3. Eliminate Boundaries: Finally, attendees were encouraged to question the cultural and physical boundaries that that are commonly assumed in new development, and sessions proposed numerous opportunities to change this model; create “adjacent possibilities” by blurring the distinction between natural and constructed environments; accept the unknown as opportunity; identify the personal, cultural, and structural boundaries within organizations and transcend them to affect change; and communicate the value of deep green design by being a translator between disciplines. For example:

  • Brad Liljequist and Adam Amrhein of International Living Future Institute reviewed the first Living Community Challenge projects and shared best practices to blend human and natural environments.
  • Paladino Director Brad Pease and Vice President of Talent Management Julie Honeywell presented along with Donna McIntire of U.S. Department of State Overseas Buildings Operations on behavioral management techniques to overcome institutional boundaries and affect positive change.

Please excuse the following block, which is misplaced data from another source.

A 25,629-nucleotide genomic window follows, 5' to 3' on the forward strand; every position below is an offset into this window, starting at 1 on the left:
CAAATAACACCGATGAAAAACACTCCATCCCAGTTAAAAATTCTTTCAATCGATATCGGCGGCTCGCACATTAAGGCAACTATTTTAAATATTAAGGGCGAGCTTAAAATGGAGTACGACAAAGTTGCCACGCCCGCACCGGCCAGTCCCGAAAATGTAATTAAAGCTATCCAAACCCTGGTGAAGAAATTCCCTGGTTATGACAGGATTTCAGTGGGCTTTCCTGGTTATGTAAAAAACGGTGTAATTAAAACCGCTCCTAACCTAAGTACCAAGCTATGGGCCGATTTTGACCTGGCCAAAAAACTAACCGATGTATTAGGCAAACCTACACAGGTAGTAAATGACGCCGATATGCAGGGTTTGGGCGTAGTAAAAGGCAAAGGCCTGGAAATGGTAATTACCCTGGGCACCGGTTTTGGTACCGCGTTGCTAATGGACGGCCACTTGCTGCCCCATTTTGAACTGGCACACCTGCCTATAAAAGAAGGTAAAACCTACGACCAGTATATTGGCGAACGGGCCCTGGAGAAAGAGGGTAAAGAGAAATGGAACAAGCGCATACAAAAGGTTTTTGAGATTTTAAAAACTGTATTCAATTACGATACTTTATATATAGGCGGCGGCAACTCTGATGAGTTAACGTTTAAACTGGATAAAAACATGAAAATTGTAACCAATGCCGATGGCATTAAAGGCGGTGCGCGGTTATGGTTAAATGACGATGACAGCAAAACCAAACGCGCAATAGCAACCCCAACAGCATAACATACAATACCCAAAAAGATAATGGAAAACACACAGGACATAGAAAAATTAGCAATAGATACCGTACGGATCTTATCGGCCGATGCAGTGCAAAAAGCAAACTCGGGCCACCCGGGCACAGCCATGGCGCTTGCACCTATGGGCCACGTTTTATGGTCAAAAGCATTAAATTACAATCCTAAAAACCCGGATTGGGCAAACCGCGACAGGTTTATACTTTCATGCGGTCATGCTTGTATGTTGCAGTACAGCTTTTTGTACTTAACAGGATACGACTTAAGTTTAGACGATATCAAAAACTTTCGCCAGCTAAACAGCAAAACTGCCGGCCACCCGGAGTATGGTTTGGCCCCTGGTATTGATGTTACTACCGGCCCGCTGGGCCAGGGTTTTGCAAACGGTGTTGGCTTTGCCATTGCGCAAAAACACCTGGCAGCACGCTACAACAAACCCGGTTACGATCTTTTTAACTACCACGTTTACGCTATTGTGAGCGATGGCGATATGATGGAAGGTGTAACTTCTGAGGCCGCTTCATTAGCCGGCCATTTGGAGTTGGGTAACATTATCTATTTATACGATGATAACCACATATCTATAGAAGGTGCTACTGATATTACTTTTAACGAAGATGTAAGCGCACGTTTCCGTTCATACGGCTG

• Matt Macko of Environmental Building Services and Tim Runde of Carneghi & Partners made the case for designers to become fluent in real estate terms in order to articulate the true value of deep green.

Each of these sessions are a great reminder of how working as a sustainability advocate asks us to do more than just make a better building. At Paladino, we work to apply these lessons through a philosophy our team calls the Abundance Approach. The unConference speakers and sessions support and reinforce our belief that by identifying opportunities tied to the most prevalent local resources we can create higher value and enhance connection with place. By thinking and working abundantly we can bring ourselves closer to home.

We enjoyed being part of Living Future and hope to see you at next year’s unConference.  What was your takeaway from Living Future? Please let us know in comments.

International Living Future Institute (ILFI) 2014 “unConference

Andrew Lee is a senior consultant, LEED® AP BD+C, LFA at Paladino Seattle.